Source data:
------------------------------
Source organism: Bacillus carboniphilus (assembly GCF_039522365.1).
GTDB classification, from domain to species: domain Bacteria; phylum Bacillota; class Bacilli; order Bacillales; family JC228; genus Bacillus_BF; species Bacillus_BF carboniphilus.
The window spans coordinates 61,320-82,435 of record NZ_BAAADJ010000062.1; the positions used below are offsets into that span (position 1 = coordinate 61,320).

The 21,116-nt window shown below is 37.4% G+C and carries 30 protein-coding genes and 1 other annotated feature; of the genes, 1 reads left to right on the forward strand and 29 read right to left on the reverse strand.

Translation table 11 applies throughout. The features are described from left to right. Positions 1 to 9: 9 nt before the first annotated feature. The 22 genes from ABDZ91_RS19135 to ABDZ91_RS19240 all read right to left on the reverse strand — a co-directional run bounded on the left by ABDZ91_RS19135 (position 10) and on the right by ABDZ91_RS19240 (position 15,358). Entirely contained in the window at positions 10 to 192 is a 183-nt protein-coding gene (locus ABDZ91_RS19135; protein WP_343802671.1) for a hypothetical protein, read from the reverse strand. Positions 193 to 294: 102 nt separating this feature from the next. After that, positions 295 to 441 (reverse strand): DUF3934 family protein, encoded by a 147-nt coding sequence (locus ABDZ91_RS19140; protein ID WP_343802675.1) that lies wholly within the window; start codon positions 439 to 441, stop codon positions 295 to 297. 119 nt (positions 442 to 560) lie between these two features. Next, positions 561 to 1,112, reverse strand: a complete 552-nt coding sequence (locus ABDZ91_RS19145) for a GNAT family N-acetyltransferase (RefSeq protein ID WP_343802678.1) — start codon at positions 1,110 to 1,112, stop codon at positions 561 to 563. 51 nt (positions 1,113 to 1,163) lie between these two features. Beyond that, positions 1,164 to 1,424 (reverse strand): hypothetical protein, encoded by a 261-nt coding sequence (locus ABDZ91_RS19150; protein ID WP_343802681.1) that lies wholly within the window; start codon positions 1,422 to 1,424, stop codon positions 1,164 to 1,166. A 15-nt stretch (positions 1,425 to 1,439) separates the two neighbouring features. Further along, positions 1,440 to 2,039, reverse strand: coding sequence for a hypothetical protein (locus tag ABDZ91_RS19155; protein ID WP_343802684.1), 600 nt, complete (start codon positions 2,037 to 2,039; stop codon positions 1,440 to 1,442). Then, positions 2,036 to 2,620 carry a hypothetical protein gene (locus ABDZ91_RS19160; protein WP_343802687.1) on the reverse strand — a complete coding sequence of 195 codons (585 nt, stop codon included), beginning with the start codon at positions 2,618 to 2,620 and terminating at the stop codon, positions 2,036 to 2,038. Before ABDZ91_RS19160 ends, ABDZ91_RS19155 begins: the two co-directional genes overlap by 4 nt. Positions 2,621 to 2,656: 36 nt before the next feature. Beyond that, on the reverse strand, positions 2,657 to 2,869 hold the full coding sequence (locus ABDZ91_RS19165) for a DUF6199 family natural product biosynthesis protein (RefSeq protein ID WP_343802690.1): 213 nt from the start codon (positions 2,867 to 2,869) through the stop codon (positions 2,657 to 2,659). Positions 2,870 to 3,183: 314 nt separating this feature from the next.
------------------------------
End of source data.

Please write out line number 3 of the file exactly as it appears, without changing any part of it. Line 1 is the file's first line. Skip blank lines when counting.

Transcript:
The window spans coordinates 61,320-82,435 of record NZ_BAAADJ010000062.1; the positions used below are offsets into that span (position 1 = coordinate 61,320).